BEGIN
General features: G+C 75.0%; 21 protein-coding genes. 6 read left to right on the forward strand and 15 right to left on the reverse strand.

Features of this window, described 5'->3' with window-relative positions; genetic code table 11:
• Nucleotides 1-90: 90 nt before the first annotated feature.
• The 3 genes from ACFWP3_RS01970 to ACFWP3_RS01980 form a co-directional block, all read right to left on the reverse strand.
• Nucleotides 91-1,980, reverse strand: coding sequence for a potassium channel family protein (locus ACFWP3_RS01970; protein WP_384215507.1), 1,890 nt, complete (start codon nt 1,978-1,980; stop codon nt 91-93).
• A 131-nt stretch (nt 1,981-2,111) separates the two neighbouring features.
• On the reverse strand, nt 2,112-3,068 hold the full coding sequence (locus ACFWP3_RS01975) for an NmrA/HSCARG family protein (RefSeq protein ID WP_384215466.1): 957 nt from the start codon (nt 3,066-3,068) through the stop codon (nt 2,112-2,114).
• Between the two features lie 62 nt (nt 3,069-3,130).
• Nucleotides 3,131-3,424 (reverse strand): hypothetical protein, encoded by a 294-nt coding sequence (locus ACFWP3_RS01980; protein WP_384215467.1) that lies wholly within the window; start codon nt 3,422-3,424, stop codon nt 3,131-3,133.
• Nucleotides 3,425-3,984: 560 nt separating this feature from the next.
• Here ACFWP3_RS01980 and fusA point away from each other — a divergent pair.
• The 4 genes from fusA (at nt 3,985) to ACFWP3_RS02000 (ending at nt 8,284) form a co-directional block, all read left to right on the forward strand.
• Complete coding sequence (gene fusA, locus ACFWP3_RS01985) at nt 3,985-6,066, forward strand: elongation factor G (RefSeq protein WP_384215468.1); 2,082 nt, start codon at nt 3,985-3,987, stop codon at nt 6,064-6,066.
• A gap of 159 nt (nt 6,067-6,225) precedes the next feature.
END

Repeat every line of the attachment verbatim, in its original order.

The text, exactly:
General features: G+C 75.0%; 21 protein-coding genes. 6 read left to right on the forward strand and 15 right to left on the reverse strand.

Features of this window, described 5'->3' with window-relative positions; genetic code table 11:
• Nucleotides 1-90: 90 nt before the first annotated feature.
• The 3 genes from ACFWP3_RS01970 to ACFWP3_RS01980 form a co-directional block, all read right to left on the reverse strand.
• Nucleotides 91-1,980, reverse strand: coding sequence for a potassium channel family protein (locus ACFWP3_RS01970; protein WP_384215507.1), 1,890 nt, complete (start codon nt 1,978-1,980; stop codon nt 91-93).
• A 131-nt stretch (nt 1,981-2,111) separates the two neighbouring features.
• On the reverse strand, nt 2,112-3,068 hold the full coding sequence (locus ACFWP3_RS01975) for an NmrA/HSCARG family protein (RefSeq protein ID WP_384215466.1): 957 nt from the start codon (nt 3,066-3,068) through the stop codon (nt 2,112-2,114).
• Between the two features lie 62 nt (nt 3,069-3,130).
• Nucleotides 3,131-3,424 (reverse strand): hypothetical protein, encoded by a 294-nt coding sequence (locus ACFWP3_RS01980; protein WP_384215467.1) that lies wholly within the window; start codon nt 3,422-3,424, stop codon nt 3,131-3,133.
• Nucleotides 3,425-3,984: 560 nt separating this feature from the next.
• Here ACFWP3_RS01980 and fusA point away from each other — a divergent pair.
• The 4 genes from fusA (at nt 3,985) to ACFWP3_RS02000 (ending at nt 8,284) form a co-directional block, all read left to right on the forward strand.
• Complete coding sequence (gene fusA, locus ACFWP3_RS01985) at nt 3,985-6,066, forward strand: elongation factor G (RefSeq protein WP_384215468.1); 2,082 nt, start codon at nt 3,985-3,987, stop codon at nt 6,064-6,066.
• A gap of 159 nt (nt 6,067-6,225) precedes the next feature.